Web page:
Top 6 Reasons Why Radio Remains Africa’s Best Media Tool



Radio is one of the oldest forms of mass media. One would think that the invention of the internet and the proliferation of social media sites would undermine the essence and value of the radio broadcasting but that has not happened, at least not in Africa.

While the internet largely serves its part in mass communication, radio still champions the cause, especially at the local and communal level.

The radio broadcast in itself has modified over time to suit more purposes and contexts. From the terrestrial zone, other alternatives like cable radio, local wire television networks, satellite radio, and internet radio have emerged.

Guglielmo Marconi is recognized as the inventor of the radio. However, it is on record that several engineers before him had made contributions towards it. Marconi had the privilege of working on existing works of others. He harnessed them and gave a somewhat finishing touch on it to make it what today is identified as the radio.

Radio always has something for everyone- from local to international news, music of all genres, drama, entertainment, cultural and topical discussions.

In the international scene, there has been an upsurge in radio broadcasting, thanks to technological advancements.

According to The Economist in 2010, international news stations went heavy on radio broadcasting. BBC reportedly lost 8 million listeners Al Jazeera and other large news agencies.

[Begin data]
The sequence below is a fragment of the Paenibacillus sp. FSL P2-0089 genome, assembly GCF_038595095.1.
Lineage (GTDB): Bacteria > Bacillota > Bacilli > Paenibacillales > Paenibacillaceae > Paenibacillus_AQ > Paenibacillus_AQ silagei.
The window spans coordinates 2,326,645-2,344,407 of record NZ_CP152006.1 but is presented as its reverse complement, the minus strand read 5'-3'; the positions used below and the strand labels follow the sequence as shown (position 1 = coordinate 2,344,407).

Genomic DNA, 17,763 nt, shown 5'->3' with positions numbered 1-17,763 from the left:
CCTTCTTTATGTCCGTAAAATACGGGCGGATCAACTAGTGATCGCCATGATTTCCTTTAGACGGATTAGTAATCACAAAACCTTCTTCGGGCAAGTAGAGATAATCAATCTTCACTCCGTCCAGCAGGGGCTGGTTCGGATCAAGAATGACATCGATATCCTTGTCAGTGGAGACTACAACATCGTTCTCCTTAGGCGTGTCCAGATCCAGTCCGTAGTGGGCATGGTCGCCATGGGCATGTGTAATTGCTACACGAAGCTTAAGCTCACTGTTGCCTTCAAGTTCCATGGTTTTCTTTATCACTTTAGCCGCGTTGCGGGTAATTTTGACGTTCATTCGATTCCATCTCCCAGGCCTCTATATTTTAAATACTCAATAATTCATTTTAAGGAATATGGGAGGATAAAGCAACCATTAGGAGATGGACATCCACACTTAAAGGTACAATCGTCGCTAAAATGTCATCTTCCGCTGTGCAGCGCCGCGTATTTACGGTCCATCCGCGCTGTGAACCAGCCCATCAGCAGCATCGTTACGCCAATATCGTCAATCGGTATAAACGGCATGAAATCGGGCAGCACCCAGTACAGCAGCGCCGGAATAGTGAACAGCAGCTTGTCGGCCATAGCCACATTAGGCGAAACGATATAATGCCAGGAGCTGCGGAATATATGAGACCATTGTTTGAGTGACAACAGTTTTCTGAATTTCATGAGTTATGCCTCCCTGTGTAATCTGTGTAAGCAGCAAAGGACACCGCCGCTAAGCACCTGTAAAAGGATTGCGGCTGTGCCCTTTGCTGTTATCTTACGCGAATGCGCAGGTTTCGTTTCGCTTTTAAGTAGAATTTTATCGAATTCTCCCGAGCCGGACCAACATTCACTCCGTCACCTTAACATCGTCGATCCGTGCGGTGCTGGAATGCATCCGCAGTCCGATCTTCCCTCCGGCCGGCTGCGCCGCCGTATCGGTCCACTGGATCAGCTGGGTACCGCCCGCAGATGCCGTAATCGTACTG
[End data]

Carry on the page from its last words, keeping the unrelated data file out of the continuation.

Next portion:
Radio is so important that every car and phone in modern time has it.

Africa is not left behind in the competition. These are some of the reasons why radio is still the deal in African mass media:

1. Wider Reach

Radio

Radio always has something for everyone whether from the local to the urban audience.

Given that Africa still battles with a low-income population and illiteracy in most of its rural communities, depending on the internet or print media may not be a viable option in disseminating information.

Some parts of Africa do not have internet coverage. So without the radio, ignorance will thrive in these areas.

Communal radio broadcasting has helped in areas of empowerment and sensitization on certain health and social matters.

The concept of communal radios in remote parts of Africa has produced positive results. It has gone beyond awareness and enlightenment to making life easy for the people.

In praise of her local community radio, in Niger, Amina said this:

“When my husband lost a camel, the family would have to stop what we were doing and go look for it.”

“Even my eldest son had to drop out from school to search for it.  When a camel walked off last month, my husband went to our radio station paid some small money and made an announcement. Soon his camel got returned.”

Usually, most, if not all marketing strategies begin from the radio. Capitalizing on the wide coverage of the radio, the broadcasters employ the use of indigenous languages to reach their audience in far off places.



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2. Cultural Preservation